Mindfulness-based stress reduction for treating chronic headache : a systematic review and meta-analysis

ORCID
0000-0001-9310-8077
LSF
60873
Affiliation
Department of Internal and Integrative Medicine, Kliniken Essen-Mitte, Faculty of Medicine, University of Duisburg-Essen, Essen, Germany
Anheyer, Dennis;
ORCID
0000-0003-3133-1913
Affiliation
Department of Rural Health, Division of Health Sciences, University of South Australia, Adelaide, South Australia, Australia
Leach, Matthew J.;
Affiliation
1 Department of Internal and Integrative Medicine, Kliniken Essen-Mitte, Faculty of Medicine, University of Duisburg-Essen, Essen, Germany
Klose, Petra;
Affiliation
1 Department of Internal and Integrative Medicine, Kliniken Essen-Mitte, Faculty of Medicine, University of Duisburg-Essen, Essen, Germany
Dobos, Gustav;
Affiliation
1 Department of Internal and Integrative Medicine, Kliniken Essen-Mitte, Faculty of Medicine, University of Duisburg-Essen, Essen, Germany
Cramer, Holger

Background: Mindfulness-based stress reduction/cognitive therapy are frequently used for pain-related conditions, but their effects on headache remain uncertain. This review aimed to assess the efficacy and safety of mindfulness-based stress reduction/cognitive therapy in reducing the symptoms of chronic headache.

Data sources and study selection: MEDLINE/PubMed, Scopus, CENTRAL, and PsychINFO were searched to 16 June 2017. Randomized controlled trials comparing mindfulness-based stress reduction/cognitive therapy with usual care or active comparators for migraine and/or tension-type headache, which assessed headache frequency, duration or intensity as a primary outcome, were eligible for inclusion. Risk of bias was assessed using the Cochrane Tool.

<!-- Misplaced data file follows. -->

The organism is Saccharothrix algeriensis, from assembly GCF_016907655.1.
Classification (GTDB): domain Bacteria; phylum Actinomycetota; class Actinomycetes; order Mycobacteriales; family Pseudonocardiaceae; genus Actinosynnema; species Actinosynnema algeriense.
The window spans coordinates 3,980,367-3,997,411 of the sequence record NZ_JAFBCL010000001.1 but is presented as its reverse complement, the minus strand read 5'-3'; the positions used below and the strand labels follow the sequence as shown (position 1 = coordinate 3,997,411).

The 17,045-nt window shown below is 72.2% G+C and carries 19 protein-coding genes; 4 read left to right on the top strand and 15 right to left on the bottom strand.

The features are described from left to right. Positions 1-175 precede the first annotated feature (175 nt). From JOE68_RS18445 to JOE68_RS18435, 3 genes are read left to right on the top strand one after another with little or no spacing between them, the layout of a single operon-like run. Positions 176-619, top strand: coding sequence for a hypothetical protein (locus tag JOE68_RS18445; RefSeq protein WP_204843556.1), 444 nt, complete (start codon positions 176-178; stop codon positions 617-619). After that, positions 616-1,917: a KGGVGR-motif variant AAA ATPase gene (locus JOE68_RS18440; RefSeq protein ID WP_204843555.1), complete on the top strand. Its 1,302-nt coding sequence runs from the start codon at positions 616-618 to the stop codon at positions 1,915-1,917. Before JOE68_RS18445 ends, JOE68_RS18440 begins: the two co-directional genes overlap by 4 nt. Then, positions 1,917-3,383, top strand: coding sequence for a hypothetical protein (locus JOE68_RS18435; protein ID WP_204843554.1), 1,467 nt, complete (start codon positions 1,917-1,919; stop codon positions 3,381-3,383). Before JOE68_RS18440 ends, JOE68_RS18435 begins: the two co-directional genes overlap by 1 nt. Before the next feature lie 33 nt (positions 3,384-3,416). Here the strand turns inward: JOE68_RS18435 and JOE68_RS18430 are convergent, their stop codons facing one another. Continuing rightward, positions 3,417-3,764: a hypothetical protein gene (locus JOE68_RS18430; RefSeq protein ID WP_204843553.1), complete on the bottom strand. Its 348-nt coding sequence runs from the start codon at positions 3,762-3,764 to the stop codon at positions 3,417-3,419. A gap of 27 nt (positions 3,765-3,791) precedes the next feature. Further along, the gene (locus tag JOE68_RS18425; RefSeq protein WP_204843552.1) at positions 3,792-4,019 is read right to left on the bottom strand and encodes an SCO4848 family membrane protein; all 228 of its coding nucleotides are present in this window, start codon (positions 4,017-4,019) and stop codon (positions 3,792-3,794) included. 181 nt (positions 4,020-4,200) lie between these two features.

Results: Five randomized controlled trials (two on tension-type headache; one on migraine; two with mixed samples) with a total of 185 participants were included. Compared to usual care, mindfulness-based stress reduction/cognitive therapy did not improve headache frequency (three randomized controlled trials; standardized mean difference = 0.00; 95% confidence interval = −0.33,0.32) or headache duration (three randomized controlled trials; standardized mean difference = −0.08; 95% confidence interval = −1.03,0.87). Similarly, no significant difference between groups was found for pain intensity (five randomized controlled trials; standardized mean difference = −0.78; 95% confidence interval = −1.72,0.16).

Conclusions: Due to the low number, small scale and often high or unclear risk of bias of included randomized controlled trials, the results are imprecise; this may be consistent with either an important or negligible effect. Therefore, more rigorous trials with larger sample sizes are needed.

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© International Headache Society 2018

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